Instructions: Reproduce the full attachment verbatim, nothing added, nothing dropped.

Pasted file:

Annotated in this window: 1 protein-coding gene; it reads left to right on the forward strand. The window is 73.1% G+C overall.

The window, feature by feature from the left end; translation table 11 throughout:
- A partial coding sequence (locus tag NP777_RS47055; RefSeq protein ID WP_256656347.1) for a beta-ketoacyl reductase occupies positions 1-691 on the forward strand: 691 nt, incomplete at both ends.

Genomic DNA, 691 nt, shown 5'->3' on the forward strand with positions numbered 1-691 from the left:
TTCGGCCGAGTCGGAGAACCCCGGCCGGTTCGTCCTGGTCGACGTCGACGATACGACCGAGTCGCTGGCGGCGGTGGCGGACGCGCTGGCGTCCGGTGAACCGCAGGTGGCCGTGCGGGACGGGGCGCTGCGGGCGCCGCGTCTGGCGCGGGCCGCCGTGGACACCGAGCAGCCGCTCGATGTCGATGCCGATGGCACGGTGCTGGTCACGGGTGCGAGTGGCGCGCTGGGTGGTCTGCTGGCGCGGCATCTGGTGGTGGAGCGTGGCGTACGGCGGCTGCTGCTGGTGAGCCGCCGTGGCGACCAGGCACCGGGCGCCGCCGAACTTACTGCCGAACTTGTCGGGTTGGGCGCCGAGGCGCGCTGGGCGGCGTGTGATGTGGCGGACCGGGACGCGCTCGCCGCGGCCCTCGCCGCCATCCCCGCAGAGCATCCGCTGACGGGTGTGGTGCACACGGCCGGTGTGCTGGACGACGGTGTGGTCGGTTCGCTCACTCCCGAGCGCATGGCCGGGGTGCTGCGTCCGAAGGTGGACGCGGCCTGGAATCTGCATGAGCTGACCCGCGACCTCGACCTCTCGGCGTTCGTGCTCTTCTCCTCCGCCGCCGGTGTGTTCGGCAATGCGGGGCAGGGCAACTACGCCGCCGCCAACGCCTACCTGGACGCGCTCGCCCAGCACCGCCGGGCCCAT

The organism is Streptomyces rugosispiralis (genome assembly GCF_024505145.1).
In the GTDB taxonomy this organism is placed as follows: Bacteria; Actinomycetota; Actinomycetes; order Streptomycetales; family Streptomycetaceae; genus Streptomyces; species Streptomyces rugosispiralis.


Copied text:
Annotated in this window: 1 protein-coding gene; it reads left to right on the forward strand. The window is 73.1% G+C overall.

The window, feature by feature from the left end; translation table 11 throughout:
- A partial coding sequence (locus tag NP777_RS47055; RefSeq protein ID WP_256656347.1) for a beta-ketoacyl reductase occupies positions 1-691 on the forward strand: 691 nt, incomplete at both ends.

Genomic DNA, 691 nt, shown 5'->3' on the forward strand with positions numbered 1-691 from the left:
TTCGGCCGAGTCGGAGAACCCCGGCCGGTTCGTCCTGGTCGACGTCGACGATACGACCGAGTCGCTGGCGGCGGTGGCGGACGCGCTGGCGTCCGGTGAACCGCAGGTGGCCGTGCGGGACGGGGCGCTGCGGGCGCCGCGTCTGGCGCGGGCCGCCGTGGACACCGAGCAGCCGCTCGATGTCGATGCCGATGGCACGGTGCTGGTCACGGGTGCGAGTGGCGCGCTGGGTGGTCTGCTGGCGCGGCATCTGGTGGTGGAGCGTGGCGTACGGCGGCTGCTGCTGGTGAGCCGCCGTGGCGACCAGGCACCGGGCGCCGCCGAACTTACTGCCGAACTTGTCGGGTTGGGCGCCGAGGCGCGCTGGGCGGCGTGTGATGTGGCGGACCGGGACGCGCTCGCCGCGGCCCTCGCCGCCATCCCCGCAGAGCATCCGCTGACGGGTGTGGTGCACACGGCCGGTGTGCTGGACGACGGTGTGGTCGGTTCGCTCACTCCCGAGCGCATGGCCGGGGTGCTGCGTCCGAAGGTGGACGCGGCCTGGAATCTGCATGAGCTGACCCGCGACCTCGACCTCTCGGCGTTCGTGCTCTTCTCCTCCGCCGCCGGTGTGTTCGGCAATGCGGGGCAGGGCAACTACGCCGCCGCCAACGCCTACCTGGACGCGCTCGCCCAGCACCGCCGGGCCCAT

The organism is Streptomyces rugosispiralis (genome assembly GCF_024505145.1).
In the GTDB taxonomy this organism is placed as follows: Bacteria; Actinomycetota; Actinomycetes; order Streptomycetales; family Streptomycetaceae; genus Streptomyces; species Streptomyces rugosispiralis.